yield, largely are unknown. The distribution and physical and chemical characteristics of saline groundwater resources need to be defined to predict the effects of extracting saline groundwater on freshwater resources and on the environment (Alley, 2003). Without such information, coastal regions may be more suitable for large-scale saltwater algal production systems than inland regions (Darzins et al., 2010).
Data on the regional availability of fresh water, salt water, and other nonfreshwater (for example, wastewater) and on the regional demand of water for agriculture and other uses are needed to assess the potential availability of different water resources for algae cultivation.
4.1.6 Potential Effect on Social Acceptability
Water security is a pressing concern globally and an emerging concern in the United States. Algal biofuel production will, to a still unspecified extent, affect consumptive use of fresh water. Freshwater availability and quality are intricately related to agricultural productivity, human health, and safety. The security impacts to this system from largescale algal biofuel production could be significant. As global weather patterns continue to become more and more extreme, resulting in harsh, prolonged drought in arid climates, uncertainty over water availability has begun to threaten geopolitical stability and represents a serious risk to human health. While the relative abundance of freshwater resources and advanced water transportation and irrigation infrastructure has insulated the United States from the immediate and severe public health and water security issues that many nations currently face, access to fresh water in multiple regions of the country is increasingly limited and likely will become a major national security concern in the future. The Ogallala Aquifer in the Midwestern United States, yielding approximately 30 percent of the U.S. groundwater used for irrigation and supplying 82 percent of the potable water for those living within the aquifer boundary, could be completely depleted in as little as two to three decades (Guru and Horne, 2001). The Southwest has been facing and will continue to face serious water shortages in the coming decades, as aquifers are drained and surface water resources become increasingly scarce.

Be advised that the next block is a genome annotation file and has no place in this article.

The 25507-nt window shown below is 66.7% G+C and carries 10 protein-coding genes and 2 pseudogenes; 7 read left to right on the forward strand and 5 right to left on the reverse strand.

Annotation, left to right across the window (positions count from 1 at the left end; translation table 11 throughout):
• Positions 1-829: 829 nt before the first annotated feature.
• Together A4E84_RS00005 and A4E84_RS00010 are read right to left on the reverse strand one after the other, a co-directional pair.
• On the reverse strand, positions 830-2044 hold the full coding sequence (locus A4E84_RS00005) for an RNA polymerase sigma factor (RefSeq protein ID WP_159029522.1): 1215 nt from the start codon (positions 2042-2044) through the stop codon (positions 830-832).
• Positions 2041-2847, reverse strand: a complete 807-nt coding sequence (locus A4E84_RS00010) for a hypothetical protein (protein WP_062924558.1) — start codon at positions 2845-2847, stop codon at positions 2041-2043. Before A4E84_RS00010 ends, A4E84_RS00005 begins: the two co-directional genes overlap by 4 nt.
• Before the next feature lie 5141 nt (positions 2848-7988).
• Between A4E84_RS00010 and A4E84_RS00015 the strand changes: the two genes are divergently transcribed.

In recent years, public concern over energy security generally has overshadowed those for water security as oil prices have fluctuated. However, in the coming years, public concerns over water availability and the associated food security and health risks could increase and override those for energy security. If the algal biofuel industry relies heavily on freshwater resources, it could face a considerable setback as the increased use of freshwater resources becomes less acceptable to the public. This will be particularly damaging if infrastructure is already in place and capital already has been deployed in facilities that are subsequently shut down over concerns for their consumptive use of fresh water. Therefore, water recycling and use of nonfreshwater resources are important to ensuring the social acceptability of the large water requirements for algal biofuel production.
Algae require key elemental nutrients for metabolic maintenance and growth, as is true of terrestrial plants. The exact elemental stoichiometry of algal cells varies from one environment to another and among different algal species. However, photoautotrophic algae use photosynthesis to convert light energy into new algal biomass with an elemental stoichiometry that on average obeys the following equation (Stumm and Morgan, 1988):